Hillsdale College and the University of Missouri (Mizzou) are in the midst of a legal showdown over donor dollars — or more specifically, over a hefty donation from Sherlock Hibbs, a Wall Street financier who died in 2002.
Hibbs’ will allotted $5 million to Mizzou for the purpose of hiring “dedicated and articulate disciples” of the free market — specifically, Austrian economics. However, he installed a caveat: Follow the stipulations of the donation or forfeit the funds to Hillsdale College, a famously conservative institution.
With colleges and universities so ready to leave conservative principles in the dustbin of history, it’s no wonder Hibbs didn’t necessarily trust Mizzou to fulfill the conditions of his donation. And sadly, according to Hillsdale, Hibbs was right to be skeptical all along. The conservative college has filed a lawsuit that challenges Mizzou’s use of the donation.
“[Mizzou] has never appointed a dedicated and articulate disciple of the Ludwig von Mises (Austrian) School of Economics to a Chair or Distinguished Professorship funded by Mr. Hibbs’ gift,” Hillsdale’s attorneys wrote in the lawsuit. “Instead, [Mizzou] provided millions of dollars over 15 years to individuals who were not Austrian economists.”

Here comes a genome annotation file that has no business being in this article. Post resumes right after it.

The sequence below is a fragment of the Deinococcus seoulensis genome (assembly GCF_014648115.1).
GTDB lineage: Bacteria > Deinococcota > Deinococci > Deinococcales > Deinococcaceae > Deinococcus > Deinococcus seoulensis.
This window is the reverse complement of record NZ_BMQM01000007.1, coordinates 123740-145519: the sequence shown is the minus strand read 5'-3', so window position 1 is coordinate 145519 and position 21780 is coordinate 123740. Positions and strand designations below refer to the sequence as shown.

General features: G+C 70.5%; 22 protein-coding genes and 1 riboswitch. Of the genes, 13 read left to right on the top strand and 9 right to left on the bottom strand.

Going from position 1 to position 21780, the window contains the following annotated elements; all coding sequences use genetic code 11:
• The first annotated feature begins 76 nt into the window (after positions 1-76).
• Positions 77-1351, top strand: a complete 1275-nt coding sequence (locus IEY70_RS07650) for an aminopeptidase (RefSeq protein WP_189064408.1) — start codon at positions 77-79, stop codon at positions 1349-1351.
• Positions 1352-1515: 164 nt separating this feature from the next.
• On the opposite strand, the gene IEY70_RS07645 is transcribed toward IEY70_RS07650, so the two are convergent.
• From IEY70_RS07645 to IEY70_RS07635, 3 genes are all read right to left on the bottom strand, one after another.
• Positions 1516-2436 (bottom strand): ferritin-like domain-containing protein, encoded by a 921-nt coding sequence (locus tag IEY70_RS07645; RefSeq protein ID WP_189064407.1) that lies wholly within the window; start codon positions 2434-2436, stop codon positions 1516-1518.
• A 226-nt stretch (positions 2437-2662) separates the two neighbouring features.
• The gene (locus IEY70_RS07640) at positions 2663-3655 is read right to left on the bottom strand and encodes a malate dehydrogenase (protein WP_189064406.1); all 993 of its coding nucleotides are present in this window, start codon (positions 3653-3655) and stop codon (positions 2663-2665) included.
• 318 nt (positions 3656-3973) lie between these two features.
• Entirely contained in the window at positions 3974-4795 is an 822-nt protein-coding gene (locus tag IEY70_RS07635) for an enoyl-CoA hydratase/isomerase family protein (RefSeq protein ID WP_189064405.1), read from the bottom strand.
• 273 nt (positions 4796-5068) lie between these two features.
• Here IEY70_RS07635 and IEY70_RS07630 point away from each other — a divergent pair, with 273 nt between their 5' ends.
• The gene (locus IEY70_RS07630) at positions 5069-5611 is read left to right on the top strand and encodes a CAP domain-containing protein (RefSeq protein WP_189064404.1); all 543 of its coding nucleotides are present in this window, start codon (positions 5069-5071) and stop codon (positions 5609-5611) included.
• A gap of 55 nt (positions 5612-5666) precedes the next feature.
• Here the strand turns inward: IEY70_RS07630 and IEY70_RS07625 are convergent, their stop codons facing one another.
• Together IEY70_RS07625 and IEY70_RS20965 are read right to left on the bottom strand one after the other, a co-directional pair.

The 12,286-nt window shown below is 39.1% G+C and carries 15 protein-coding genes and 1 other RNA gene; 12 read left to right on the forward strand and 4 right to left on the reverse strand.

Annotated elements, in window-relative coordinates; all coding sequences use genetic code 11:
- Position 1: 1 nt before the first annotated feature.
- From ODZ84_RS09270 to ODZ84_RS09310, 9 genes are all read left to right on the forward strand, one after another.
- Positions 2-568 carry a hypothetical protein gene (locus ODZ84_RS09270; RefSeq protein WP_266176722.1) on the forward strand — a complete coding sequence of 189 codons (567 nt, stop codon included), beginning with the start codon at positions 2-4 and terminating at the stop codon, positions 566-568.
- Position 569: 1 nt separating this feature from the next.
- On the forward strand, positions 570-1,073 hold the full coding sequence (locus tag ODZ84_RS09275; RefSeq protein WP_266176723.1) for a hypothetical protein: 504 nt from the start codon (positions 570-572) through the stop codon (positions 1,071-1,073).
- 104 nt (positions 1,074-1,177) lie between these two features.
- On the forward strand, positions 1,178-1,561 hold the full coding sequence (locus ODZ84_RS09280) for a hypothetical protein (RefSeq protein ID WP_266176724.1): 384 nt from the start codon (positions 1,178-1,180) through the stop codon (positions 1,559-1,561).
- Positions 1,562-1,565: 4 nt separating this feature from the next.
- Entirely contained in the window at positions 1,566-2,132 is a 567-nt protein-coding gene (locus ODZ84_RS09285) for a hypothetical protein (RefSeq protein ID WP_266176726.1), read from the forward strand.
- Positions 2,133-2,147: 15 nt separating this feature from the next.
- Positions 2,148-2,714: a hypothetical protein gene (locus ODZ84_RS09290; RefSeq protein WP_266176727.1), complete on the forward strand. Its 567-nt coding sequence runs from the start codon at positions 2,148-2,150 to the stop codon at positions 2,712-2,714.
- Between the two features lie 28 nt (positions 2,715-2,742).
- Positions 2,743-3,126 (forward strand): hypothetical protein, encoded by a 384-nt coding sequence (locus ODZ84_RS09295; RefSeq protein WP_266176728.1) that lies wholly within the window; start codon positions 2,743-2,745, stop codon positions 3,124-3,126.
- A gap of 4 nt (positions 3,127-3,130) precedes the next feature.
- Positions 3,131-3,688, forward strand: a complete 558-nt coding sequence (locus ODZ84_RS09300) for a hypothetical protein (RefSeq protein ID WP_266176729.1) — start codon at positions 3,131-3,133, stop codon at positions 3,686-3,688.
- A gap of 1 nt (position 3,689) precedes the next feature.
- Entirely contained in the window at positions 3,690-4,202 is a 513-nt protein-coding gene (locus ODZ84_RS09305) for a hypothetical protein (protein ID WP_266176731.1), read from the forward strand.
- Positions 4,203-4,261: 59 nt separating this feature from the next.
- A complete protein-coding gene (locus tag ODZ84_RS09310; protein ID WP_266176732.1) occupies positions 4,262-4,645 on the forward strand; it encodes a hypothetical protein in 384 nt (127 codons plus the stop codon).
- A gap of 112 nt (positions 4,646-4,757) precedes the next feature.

There are currently four professors at Mizzou who are funded by Hibbs’ donation: Karen Schnatterly, Dan Turban, Lisa Scheer, and Rhonda Reger. Each scholar signed an oath that he/she is “a dedicated and articulate disciple of the free and open market economy (the Ludwig von Mises Austrian School of Economics).” However, according to Hillsdale’s research, not one of these scholars has published on the topic.
Phil Magness, an economic historian and senior research fellow at the American Institute for Economic Research, backs this up. “None of the named faculty appear to have any meaningful research in or connection to Austrian economics.” Magness continued: “It looks like Missouri accepted the cash, then failed to honor the terms of the donor.”
Furthermore, Mizzou refuse to respond to requests for comment regarding these professors’ course curricula. Mizzou’s director of media relations, Christian Basi, told Reason’s Robby Soave that evidence of dedication to Mises is “not a requirement of the gift.”
Taking all this into account, Mizzou seems happy to rake in donor money but is unwilling to use it for its intent of funding ideological diversity on campus — which Mizzou desperately needs.
After all, this is the same campus where a street preacher was punched in the face, a professor threatened a student journalist, and the football team vowed to quit if the president of the university didn’t resign. In fact, these antics resulted in enrollment dropping a stunning 35%, forcing the school to shut down seven dorms and lay off more than 400 employees. With stats like that, reverting a donation to Hillsdale should be the least of the school’s worries.
Mizzou’s blatant disregard for the terms of the donation agreement paints the perfect picture of how many colleges and universities are willing to pay lip service to ideological diversity while spitting in its face. Thank God for the institution of Hillsdale, which provides an alternative and conservative voice in the academic marketplace, and is now holding other universities accountable, as well.